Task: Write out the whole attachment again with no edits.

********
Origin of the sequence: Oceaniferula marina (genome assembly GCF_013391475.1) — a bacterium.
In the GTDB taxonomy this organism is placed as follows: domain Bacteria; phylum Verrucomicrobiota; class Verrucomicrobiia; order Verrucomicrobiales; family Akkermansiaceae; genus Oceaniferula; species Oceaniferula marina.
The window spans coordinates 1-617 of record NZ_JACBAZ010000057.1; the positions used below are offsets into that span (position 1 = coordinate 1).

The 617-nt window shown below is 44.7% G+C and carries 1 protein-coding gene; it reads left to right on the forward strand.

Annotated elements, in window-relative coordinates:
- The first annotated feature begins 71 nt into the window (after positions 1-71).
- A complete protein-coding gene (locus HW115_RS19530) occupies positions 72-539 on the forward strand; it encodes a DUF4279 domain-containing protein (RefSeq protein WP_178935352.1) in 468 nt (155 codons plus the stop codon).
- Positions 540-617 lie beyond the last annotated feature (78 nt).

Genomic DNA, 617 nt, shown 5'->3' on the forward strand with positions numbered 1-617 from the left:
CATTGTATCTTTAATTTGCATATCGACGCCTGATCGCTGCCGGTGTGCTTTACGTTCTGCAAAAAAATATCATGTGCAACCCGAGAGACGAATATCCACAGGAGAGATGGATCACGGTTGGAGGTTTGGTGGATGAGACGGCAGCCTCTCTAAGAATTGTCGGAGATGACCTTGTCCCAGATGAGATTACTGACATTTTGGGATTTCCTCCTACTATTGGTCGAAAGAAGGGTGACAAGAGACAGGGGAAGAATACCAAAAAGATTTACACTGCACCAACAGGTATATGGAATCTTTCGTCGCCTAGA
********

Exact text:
Origin of the sequence: Oceaniferula marina (genome assembly GCF_013391475.1) — a bacterium.
In the GTDB taxonomy this organism is placed as follows: domain Bacteria; phylum Verrucomicrobiota; class Verrucomicrobiia; order Verrucomicrobiales; family Akkermansiaceae; genus Oceaniferula; species Oceaniferula marina.
The window spans coordinates 1-617 of record NZ_JACBAZ010000057.1; the positions used below are offsets into that span (position 1 = coordinate 1).

The 617-nt window shown below is 44.7% G+C and carries 1 protein-coding gene; it reads left to right on the forward strand.

Annotated elements, in window-relative coordinates:
- The first annotated feature begins 71 nt into the window (after positions 1-71).
- A complete protein-coding gene (locus HW115_RS19530) occupies positions 72-539 on the forward strand; it encodes a DUF4279 domain-containing protein (RefSeq protein WP_178935352.1) in 468 nt (155 codons plus the stop codon).
- Positions 540-617 lie beyond the last annotated feature (78 nt).

Genomic DNA, 617 nt, shown 5'->3' on the forward strand with positions numbered 1-617 from the left:
CATTGTATCTTTAATTTGCATATCGACGCCTGATCGCTGCCGGTGTGCTTTACGTTCTGCAAAAAAATATCATGTGCAACCCGAGAGACGAATATCCACAGGAGAGATGGATCACGGTTGGAGGTTTGGTGGATGAGACGGCAGCCTCTCTAAGAATTGTCGGAGATGACCTTGTCCCAGATGAGATTACTGACATTTTGGGATTTCCTCCTACTATTGGTCGAAAGAAGGGTGACAAGAGACAGGGGAAGAATACCAAAAAGATTTACACTGCACCAACAGGTATATGGAATCTTTCGTCGCCTAGA